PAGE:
Working on a set demands a certain lifestyle. “It’s really intense and hard to accommodate with an Orthodox lifestyle, unless you’re controlling everything,” she says. “If you’re not the director and can’t take off on Shabbos, it’s grueling. And with every kid you have, your career slips. I was brought up to start a family early, to be a Jewish mother…But work is my oxygen. And if I didn’t start juggling from the very beginning, it would be much harder to learn that later.”
“The Fitting Room,” Eiselt’s first film for school, centers on an Orthodox young woman preparing for a date. “She is trying to constantly change outfits,” Eiselt says. “It was highly personal and experimental. At the time, I was deeply feeling this pull between two worlds: the secular world and the religious world. Between faith and freedom. She was either trying to embrace her faith or free herself of it — I don’t think faith is imprisoning, but rather that it structures, and she wants to let go of that structure.”
When Eiselt first reached out to Ruchie Freier, Freier was a private lawyer in Borough Park, just starting her campaign for an all-women’s ambulance, Ezras Nashim. Eiselt asked Freier if she could follow her around with a camera, and document her campaign. “At the time, no one knew she would become Ruchie Freier, the judge,” she says. “We had no idea how Ezras Nashim would unfold, but I felt it was a story.”
As Freier’s EMT campaign evolved, the film project began to take shape, suddenly, Eiselt’s religious identity became essential to her art. “In the Hasidic community, I am both an insider and an outsider. I am insider enough to make this film, I understood how to navigate that world in a way that few American filmmakers ever could. But I was still an outsider - I didn’t agree with everything I saw. I had to contend with that.”
The film saw pushback — not only from those in the Hasidic community, who felt predictably exposed, but in the film industry as well.
“Many in the industry did not want to see a film made about empowered Hasidic women. Women’s organizations were sometimes the most challenging. They saw these women as either really oppressed or so privileged, that they were beyond redemption. ‘Why don’t they just leave? Why are they complicit in their own oppression?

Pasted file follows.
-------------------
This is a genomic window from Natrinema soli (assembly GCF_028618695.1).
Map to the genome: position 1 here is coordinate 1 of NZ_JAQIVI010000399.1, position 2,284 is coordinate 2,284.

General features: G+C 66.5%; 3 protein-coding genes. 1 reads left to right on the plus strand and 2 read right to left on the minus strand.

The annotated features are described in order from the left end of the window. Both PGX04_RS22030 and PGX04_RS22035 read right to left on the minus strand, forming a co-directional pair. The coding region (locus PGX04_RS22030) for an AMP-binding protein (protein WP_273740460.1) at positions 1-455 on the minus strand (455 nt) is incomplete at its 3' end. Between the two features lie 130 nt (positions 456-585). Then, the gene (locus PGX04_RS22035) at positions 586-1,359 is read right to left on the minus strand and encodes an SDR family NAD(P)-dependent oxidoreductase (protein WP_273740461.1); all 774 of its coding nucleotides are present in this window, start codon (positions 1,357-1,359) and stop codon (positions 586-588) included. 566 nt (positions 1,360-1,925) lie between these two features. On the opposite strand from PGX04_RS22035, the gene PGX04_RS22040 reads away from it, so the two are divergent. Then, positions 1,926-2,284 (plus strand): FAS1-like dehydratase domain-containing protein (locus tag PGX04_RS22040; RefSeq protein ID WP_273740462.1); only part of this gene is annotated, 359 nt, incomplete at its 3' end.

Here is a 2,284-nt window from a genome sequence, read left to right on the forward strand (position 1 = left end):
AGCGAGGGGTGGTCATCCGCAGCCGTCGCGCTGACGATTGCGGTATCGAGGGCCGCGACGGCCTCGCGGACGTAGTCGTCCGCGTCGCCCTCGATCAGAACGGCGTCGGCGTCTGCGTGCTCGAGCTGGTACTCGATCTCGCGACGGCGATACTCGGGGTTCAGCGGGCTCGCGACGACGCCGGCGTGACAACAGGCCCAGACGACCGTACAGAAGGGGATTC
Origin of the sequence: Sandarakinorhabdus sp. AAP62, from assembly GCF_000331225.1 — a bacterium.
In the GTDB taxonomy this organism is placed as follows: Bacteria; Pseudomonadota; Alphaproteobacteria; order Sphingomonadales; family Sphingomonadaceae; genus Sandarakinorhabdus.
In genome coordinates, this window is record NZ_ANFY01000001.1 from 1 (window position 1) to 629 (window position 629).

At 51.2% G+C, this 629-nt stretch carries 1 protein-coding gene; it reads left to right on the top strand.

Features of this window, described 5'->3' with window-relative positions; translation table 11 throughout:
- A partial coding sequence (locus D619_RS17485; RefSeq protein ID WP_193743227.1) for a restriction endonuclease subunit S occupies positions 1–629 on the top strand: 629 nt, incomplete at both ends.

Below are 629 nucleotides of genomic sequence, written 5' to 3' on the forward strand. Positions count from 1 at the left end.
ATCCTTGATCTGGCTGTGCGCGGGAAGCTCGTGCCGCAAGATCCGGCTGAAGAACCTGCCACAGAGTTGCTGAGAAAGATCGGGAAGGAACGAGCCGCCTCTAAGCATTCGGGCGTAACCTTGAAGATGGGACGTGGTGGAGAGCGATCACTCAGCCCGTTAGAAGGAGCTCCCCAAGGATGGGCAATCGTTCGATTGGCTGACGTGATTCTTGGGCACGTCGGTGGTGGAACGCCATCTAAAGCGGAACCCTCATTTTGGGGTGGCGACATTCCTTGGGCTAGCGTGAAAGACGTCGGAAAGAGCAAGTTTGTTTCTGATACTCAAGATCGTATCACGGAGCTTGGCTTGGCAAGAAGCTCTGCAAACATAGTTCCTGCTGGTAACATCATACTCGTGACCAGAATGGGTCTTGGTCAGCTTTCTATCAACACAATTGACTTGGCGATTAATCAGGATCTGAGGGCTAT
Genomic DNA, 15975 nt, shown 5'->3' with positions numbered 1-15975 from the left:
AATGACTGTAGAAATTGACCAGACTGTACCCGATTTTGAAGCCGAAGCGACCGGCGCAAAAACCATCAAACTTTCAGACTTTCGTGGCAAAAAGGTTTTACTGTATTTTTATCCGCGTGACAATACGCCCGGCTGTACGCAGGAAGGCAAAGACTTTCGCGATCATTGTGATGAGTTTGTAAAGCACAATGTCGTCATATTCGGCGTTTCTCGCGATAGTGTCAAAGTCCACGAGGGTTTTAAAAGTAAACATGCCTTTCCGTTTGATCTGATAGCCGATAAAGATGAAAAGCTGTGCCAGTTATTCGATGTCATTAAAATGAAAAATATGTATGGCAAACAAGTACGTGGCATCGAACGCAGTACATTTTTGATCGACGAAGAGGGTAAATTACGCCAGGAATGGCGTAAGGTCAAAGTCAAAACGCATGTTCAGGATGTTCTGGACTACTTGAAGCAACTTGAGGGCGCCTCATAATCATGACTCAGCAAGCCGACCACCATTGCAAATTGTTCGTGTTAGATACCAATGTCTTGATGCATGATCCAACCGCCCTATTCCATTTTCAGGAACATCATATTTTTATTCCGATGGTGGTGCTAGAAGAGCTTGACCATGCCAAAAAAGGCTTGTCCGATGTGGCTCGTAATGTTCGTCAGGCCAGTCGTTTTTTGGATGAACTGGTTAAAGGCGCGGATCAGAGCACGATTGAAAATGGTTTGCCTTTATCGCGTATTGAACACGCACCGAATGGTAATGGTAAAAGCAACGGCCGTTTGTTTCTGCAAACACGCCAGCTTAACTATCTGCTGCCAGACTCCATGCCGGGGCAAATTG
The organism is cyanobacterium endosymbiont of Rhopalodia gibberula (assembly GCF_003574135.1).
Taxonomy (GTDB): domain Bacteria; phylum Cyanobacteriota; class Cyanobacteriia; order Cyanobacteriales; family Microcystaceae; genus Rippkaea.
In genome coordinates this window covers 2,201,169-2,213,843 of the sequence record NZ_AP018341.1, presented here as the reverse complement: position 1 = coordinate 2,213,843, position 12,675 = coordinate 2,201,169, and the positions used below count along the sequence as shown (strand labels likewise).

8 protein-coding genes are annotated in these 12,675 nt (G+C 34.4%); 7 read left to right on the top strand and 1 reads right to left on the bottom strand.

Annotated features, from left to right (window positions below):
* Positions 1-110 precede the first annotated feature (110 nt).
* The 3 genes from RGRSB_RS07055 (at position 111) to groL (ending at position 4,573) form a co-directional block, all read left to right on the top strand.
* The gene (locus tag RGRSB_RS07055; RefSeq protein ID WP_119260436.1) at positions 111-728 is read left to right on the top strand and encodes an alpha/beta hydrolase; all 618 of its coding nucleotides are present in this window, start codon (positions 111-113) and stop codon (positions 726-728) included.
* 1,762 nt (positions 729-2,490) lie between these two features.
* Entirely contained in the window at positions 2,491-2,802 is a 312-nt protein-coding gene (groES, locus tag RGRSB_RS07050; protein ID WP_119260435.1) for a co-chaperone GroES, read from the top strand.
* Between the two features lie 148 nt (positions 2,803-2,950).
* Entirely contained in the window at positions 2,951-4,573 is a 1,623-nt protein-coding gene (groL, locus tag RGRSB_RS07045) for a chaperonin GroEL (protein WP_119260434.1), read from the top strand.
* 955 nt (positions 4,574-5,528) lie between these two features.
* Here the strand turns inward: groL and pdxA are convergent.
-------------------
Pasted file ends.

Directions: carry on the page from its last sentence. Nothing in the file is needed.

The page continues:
In 2016, Eiselt’s project was chosen by the Independent Filmmaker Project (IFP) as a Documentary Lab Fellow, and in the summer of 2016, she received support from ITVS, the funding arm of PBS — allowing her to open an office and hire a staff. She received grants from Tribeca, Sundance, and IDA — but when it came to the organizations’ festivals, ‘93Queen’ was rejected.
“My whole point in this film was giving Orthodox men and women a face in the world,” she says. “I was determined to show complexity — things viewers grappled with, things I grappled with in the film. There I was, making a story about empowerment, and I could not believe some of the things going on — I had to take a step back, and check my own biases and get back to the story. It’s a story about women evolving, how women grow. This film was about capturing a movement. You see when women are empowered, they end up lifting their entire communities. The fact that Ezras Nashim happened - Ruchie lifted her community. She became a judge.”
“It became very clear to me that there was a real bias towards this type of film,” she says, pausing. “The industry isn’t as open as you’d think it would be to certain stories, and certain communities. A significant portion of the industry was not ready for this film — it was too nuanced,” she stresses to me, somberly. “Because Ruchie does not leave [her community] in the end.”
She wonders aloud whether it was the nature of the storyteller that pigeonholed the film. “When someone from the outside tells a story, it becomes universal,” she says. “But when it’s someone from the inside, it is niche. And I wonder if it was someone who wasn’t Jewish, or a secular Jew, I wonder how that narrative around the film would have changed.”